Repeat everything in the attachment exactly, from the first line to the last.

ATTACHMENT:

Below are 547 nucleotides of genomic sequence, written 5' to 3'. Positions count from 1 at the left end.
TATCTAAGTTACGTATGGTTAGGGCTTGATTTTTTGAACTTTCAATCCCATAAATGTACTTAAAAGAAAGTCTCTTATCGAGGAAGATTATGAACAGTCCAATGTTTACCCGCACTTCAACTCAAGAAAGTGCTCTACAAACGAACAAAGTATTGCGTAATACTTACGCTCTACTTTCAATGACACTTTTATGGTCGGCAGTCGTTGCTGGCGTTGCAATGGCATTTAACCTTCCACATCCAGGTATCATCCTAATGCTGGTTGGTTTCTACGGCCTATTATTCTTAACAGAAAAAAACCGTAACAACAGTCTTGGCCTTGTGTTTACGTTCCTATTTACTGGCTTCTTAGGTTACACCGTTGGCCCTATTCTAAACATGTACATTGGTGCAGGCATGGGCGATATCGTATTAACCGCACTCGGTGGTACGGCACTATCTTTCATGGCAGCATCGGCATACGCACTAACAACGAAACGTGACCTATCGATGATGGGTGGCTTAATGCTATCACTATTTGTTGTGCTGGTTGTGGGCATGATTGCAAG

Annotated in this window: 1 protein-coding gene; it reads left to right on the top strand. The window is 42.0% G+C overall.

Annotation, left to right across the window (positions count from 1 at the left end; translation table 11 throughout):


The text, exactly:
Below are 547 nucleotides of genomic sequence, written 5' to 3'. Positions count from 1 at the left end.
TATCTAAGTTACGTATGGTTAGGGCTTGATTTTTTGAACTTTCAATCCCATAAATGTACTTAAAAGAAAGTCTCTTATCGAGGAAGATTATGAACAGTCCAATGTTTACCCGCACTTCAACTCAAGAAAGTGCTCTACAAACGAACAAAGTATTGCGTAATACTTACGCTCTACTTTCAATGACACTTTTATGGTCGGCAGTCGTTGCTGGCGTTGCAATGGCATTTAACCTTCCACATCCAGGTATCATCCTAATGCTGGTTGGTTTCTACGGCCTATTATTCTTAACAGAAAAAAACCGTAACAACAGTCTTGGCCTTGTGTTTACGTTCCTATTTACTGGCTTCTTAGGTTACACCGTTGGCCCTATTCTAAACATGTACATTGGTGCAGGCATGGGCGATATCGTATTAACCGCACTCGGTGGTACGGCACTATCTTTCATGGCAGCATCGGCATACGCACTAACAACGAAACGTGACCTATCGATGATGGGTGGCTTAATGCTATCACTATTTGTTGTGCTGGTTGTGGGCATGATTGCAAG

Annotated in this window: 1 protein-coding gene; it reads left to right on the top strand. The window is 42.0% G+C overall.

Annotation, left to right across the window (positions count from 1 at the left end; translation table 11 throughout):